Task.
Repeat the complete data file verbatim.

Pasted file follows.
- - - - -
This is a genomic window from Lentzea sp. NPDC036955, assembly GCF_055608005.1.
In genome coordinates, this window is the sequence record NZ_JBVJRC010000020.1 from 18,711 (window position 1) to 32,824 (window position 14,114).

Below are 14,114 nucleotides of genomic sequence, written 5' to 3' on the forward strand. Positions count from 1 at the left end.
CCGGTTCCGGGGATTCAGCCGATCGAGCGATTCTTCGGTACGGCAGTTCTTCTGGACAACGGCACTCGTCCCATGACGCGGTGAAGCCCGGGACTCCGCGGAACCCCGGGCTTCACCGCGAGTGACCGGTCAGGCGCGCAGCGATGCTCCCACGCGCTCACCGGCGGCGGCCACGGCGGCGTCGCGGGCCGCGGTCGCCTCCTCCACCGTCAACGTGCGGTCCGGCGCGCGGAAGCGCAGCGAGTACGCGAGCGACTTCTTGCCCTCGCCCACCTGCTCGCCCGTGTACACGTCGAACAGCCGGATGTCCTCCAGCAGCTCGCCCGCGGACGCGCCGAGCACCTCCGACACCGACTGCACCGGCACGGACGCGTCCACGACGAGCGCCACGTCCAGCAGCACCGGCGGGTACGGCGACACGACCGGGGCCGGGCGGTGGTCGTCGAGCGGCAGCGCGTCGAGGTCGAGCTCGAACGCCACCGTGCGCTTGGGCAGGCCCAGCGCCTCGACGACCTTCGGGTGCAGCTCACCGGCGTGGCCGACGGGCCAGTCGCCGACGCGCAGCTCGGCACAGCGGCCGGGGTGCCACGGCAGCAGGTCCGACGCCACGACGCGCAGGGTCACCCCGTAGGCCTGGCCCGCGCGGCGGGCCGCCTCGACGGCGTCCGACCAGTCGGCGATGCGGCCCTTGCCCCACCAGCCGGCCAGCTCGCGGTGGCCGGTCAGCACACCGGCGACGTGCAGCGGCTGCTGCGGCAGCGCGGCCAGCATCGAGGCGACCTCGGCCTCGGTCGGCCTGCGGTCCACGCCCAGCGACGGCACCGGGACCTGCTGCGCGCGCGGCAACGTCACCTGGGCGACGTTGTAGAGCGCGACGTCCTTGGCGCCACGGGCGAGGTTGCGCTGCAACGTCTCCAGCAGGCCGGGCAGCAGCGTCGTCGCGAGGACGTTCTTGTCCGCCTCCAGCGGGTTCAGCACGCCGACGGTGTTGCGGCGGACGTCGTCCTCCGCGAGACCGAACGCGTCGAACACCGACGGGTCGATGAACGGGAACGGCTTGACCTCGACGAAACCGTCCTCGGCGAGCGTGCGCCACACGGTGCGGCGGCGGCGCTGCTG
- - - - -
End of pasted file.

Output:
This is a genomic window from Lentzea sp. NPDC036955, assembly GCF_055608005.1.
In genome coordinates, this window is the sequence record NZ_JBVJRC010000020.1 from 18,711 (window position 1) to 32,824 (window position 14,114).

Below are 14,114 nucleotides of genomic sequence, written 5' to 3' on the forward strand. Positions count from 1 at the left end.
CCGGTTCCGGGGATTCAGCCGATCGAGCGATTCTTCGGTACGGCAGTTCTTCTGGACAACGGCACTCGTCCCATGACGCGGTGAAGCCCGGGACTCCGCGGAACCCCGGGCTTCACCGCGAGTGACCGGTCAGGCGCGCAGCGATGCTCCCACGCGCTCACCGGCGGCGGCCACGGCGGCGTCGCGGGCCGCGGTCGCCTCCTCCACCGTCAACGTGCGGTCCGGCGCGCGGAAGCGCAGCGAGTACGCGAGCGACTTCTTGCCCTCGCCCACCTGCTCGCCCGTGTACACGTCGAACAGCCGGATGTCCTCCAGCAGCTCGCCCGCGGACGCGCCGAGCACCTCCGACACCGACTGCACCGGCACGGACGCGTCCACGACGAGCGCCACGTCCAGCAGCACCGGCGGGTACGGCGACACGACCGGGGCCGGGCGGTGGTCGTCGAGCGGCAGCGCGTCGAGGTCGAGCTCGAACGCCACCGTGCGCTTGGGCAGGCCCAGCGCCTCGACGACCTTCGGGTGCAGCTCACCGGCGTGGCCGACGGGCCAGTCGCCGACGCGCAGCTCGGCACAGCGGCCGGGGTGCCACGGCAGCAGGTCCGACGCCACGACGCGCAGGGTCACCCCGTAGGCCTGGCCCGCGCGGCGGGCCGCCTCGACGGCGTCCGACCAGTCGGCGATGCGGCCCTTGCCCCACCAGCCGGCCAGCTCGCGGTGGCCGGTCAGCACACCGGCGACGTGCAGCGGCTGCTGCGGCAGCGCGGCCAGCATCGAGGCGACCTCGGCCTCGGTCGGCCTGCGGTCCACGCCCAGCGACGGCACCGGGACCTGCTGCGCGCGCGGCAACGTCACCTGGGCGACGTTGTAGAGCGCGACGTCCTTGGCGCCACGGGCGAGGTTGCGCTGCAACGTCTCCAGCAGGCCGGGCAGCAGCGTCGTCGCGAGGACGTTCTTGTCCGCCTCCAGCGGGTTCAGCACGCCGACGGTGTTGCGGCGGACGTCGTCCTCCGCGAGACCGAACGCGTCGAACACCGACGGGTCGATGAACGGGAACGGCTTGACCTCGACGAAACCGTCCTCGGCGAGCGTGCGCCACACGGTGCGGCGGCGGCGCTGCTG